veiled hints

Help Women in Islam, Ban Burkha

The author is a poet, novelist and journalist
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France is about to outlaw the hijab. India should follow suit

French President Nicolas Sarkozy believes that the burkha is a debasement of women. He intends to ban the wearing of what is only a piece of black cloth if you took religion out of it.

There are over five million Muslims in France, most of them migrants. One of the abiding mysteries of migration is the need to be elsewhere than home—because home is poor and sick and stifling—and still behave as if nothing has changed. So you go to another country or another culture and continue as you would have at home. The pumpkin has turned into a gilded coach, but inside, lolling on the cushions is the old stubborn, petty, poor you.

There are large-scale Muslim migrations happening from North Africa to Europe. By mid-century, one in every five Europeans will be Muslim. Is that too many or too less?

As it is, the suburban apartment blocks—banlieues—where Muslim populations in France are ghettoised, are seeing a sharp rise in violence and incidents of domestic abuse. It is a mystery why people would risk their lives for a hole and corner under an alien sun and fight to their last breath so they can remain the same. Islam is one of the youngest religions in the world, but they resist the idea of change with the passion of the truly old. Sarkozy is, of course, right. The burkha, never explicitly mentioned in the Quran, is a means of subjugation. There are of course women in Islam who say that the burkha is a cloak of safety and liberty.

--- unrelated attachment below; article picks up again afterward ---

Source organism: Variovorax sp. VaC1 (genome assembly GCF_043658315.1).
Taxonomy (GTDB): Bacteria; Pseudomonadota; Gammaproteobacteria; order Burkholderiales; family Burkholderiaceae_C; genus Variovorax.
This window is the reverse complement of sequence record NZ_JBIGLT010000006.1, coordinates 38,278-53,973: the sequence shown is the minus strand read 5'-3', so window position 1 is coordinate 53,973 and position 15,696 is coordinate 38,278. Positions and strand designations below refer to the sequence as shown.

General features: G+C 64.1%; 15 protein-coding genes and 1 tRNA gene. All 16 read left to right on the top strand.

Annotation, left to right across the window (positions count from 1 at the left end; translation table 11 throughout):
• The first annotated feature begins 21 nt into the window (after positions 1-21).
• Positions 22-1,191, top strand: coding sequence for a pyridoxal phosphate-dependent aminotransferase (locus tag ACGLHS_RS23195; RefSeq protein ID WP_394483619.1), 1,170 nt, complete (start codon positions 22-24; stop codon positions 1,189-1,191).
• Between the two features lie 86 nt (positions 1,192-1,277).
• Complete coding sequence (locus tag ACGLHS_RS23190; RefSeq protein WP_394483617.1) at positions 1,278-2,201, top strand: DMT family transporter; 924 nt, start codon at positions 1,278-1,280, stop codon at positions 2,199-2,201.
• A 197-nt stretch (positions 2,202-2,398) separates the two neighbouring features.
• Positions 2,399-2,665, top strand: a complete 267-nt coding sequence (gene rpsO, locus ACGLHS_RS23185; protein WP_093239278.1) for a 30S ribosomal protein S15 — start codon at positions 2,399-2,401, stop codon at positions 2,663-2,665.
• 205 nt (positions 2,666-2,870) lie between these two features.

That they are safe from the male gaze and are free to smile or snarl at the world within its dark commodiousness. It is also a kind of flag, the Republic of Islam wrapping itself around the precious female body. So keep off it. Really, the only justification for the burkha is if you are truly ugly, in which case all is forgiven.

I am a Hindu, raddled like good Hindus are with alcohol and heresy, who finds it really hard to believe in the existence of a god. I certainly find it impossible to believe in a god that puts a woman inside a black sack and asks her to act like one, or recommends in chaste Arabic, as opposed to Bhojpuri or Russian, that Sania Mirza play tennis in a hijab, and go down on all fours in the direction of Mecca every time she scores a point, which in any case is far and few between.

India ought to take a lesson from France. There are over 130 million Muslims in this poor, eccentrically secular country. As in most segments, women in Islam in India are the most backward. And the burkha is a symbol of that backwardness, graphic in the gender segregation woven into the fabric of that cloth.

In all the recent debates on the ‘Muslim question’ in India, the consensus hovers over the lack of leadership in the community. Reform must come from within, pundits think. Definitely, may be. I’d like to believe Islamic reformation will come from their women, simply because they are the most oppressed. But it is going to be hard to fight from behind a curtain. Help them tear it apart.

Ban the burkha.